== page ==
8. Re-iteration of 5,6,7

A new iteration only begins when all participants have contributed to the previous iteration, and they have been displayed.

Facilitator updates guidance to participants

This may or may not be needed, depending on participants previous behavior and the need to introduce any new information about the imagined “surrounding context”

Participants add new contributions

All participants are asked to look at each of the developing storylines and choose one which they would like to extend with a second contribution of their own. Each participant can only make one contribution, to one existing storyline, per iteration. But with each new iteration, they can change their mind about which storyline they now want to contribute to. As above, their text contribution could be a good, bad or neutral development, as seen from any stakeholder’s perspective. Participants could choose to add to any previous contribution, made by others or by themselves. As before, these contributions are anonymous.

Previously I had thought that fast iterations would be a good thing, making fewer time demands on participants and delivering results sooner than later. But a paper by Bernstein et al ( 2018) titled “How Intermittent Breaks in Interaction Improve Collective Intelligence.” suggests otherwise, that delays between iterations might be beneficial.

Display and sharing of contributions

After all participants have made their next contribution the display is updated to show the extended contents of each of the storylines. If more than one participant choses to add their next contribution to the same existing storyline then that storyline now becomes two (or more) storylines. On the other hand, if some existing storylines did not receive any new contributions they remain as viewable storylines but are treated as “extinct”. These storylines can no longer be added to in subsequent iterations of participant contributions. The total number of storylines in an iteration will always equal the number of participants.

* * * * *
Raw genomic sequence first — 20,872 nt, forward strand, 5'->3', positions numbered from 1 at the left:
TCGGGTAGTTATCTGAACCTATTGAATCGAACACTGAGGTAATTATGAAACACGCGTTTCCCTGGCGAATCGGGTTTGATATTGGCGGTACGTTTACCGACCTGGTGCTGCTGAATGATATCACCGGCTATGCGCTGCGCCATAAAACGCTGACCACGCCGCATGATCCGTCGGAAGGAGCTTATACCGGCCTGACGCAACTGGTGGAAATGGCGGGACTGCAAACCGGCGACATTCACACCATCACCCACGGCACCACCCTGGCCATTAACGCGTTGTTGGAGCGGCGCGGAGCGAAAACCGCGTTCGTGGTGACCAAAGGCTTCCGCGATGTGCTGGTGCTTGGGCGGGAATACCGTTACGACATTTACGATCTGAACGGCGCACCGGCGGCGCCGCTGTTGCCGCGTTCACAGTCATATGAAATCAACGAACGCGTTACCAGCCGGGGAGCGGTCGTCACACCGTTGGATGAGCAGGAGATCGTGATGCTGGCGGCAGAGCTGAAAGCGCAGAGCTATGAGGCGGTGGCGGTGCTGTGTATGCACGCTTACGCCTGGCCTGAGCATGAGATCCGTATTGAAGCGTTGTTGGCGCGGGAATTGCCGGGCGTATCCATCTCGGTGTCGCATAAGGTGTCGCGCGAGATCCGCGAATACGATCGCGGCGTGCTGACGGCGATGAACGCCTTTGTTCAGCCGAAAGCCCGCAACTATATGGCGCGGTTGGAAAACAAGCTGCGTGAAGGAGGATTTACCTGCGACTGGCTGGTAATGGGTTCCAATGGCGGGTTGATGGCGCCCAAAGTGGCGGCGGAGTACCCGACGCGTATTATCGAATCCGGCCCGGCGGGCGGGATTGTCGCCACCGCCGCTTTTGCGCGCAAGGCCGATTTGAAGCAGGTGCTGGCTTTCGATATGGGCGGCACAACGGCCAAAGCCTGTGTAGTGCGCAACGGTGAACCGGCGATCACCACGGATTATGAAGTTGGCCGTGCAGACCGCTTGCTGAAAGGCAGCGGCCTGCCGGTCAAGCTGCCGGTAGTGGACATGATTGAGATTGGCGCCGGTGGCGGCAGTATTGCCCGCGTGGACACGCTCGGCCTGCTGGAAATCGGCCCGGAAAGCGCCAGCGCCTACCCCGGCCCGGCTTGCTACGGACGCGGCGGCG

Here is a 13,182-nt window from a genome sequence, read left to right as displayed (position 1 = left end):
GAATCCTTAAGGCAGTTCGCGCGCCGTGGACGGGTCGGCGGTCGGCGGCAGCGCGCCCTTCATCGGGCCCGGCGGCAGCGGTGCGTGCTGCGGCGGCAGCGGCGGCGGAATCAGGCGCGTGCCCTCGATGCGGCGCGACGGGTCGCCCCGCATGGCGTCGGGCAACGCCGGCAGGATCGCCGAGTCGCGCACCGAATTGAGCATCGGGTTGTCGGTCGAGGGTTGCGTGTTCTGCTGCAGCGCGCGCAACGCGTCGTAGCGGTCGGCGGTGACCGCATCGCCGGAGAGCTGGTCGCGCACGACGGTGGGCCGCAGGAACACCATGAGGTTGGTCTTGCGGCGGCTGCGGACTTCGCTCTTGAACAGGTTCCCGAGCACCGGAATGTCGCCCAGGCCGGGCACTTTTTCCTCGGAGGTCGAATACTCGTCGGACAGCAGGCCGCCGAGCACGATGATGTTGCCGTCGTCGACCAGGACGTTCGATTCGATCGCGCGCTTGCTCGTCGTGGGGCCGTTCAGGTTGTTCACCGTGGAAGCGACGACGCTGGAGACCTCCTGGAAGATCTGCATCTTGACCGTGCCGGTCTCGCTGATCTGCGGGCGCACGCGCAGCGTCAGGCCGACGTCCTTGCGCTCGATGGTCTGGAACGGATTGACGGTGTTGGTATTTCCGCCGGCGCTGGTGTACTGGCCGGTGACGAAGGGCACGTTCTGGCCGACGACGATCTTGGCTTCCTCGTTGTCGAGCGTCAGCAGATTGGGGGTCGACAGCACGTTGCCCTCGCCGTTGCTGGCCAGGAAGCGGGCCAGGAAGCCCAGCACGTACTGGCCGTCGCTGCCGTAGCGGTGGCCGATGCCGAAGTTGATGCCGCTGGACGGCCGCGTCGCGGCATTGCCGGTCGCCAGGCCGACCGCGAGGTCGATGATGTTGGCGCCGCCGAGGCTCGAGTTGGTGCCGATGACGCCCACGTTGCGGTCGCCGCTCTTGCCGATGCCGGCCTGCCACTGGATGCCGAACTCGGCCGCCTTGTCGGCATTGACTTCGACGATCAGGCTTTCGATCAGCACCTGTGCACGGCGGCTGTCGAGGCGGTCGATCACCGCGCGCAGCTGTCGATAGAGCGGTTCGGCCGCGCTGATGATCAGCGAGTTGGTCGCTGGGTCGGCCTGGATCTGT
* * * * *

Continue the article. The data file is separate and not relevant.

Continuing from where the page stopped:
9. Evaluation

Evaluation of content

The progress and achievements of a ParEvo exercise can be assessed in two ways::

  1. Participants can be enabled to post Comments on each contribution during the current iteration of the ParEvo process, but only after all new contributions are received and displayed in a given iteration. These contributions are anonymised and all displayed at once, prior to the commencement of the next iteration.
    1. The use of the Comment facility is optional. The Facilitator decides if and when to allow Comments and individual participants can choose if and when to make comments during any given iteration. They can make a maximum of one comment per storyline in a given iteration.
  2. At the end of the ParEvo process, the facilitator triggers an evaluation stage, where participants are asked to rate the surviving storylines, in terms of (a) their probability of happening in real life, (b) and their desirability of happening, or any other relevant criteria.  This survey data can be then downloaded and analysed, as is explained on the Evaluation page of this website.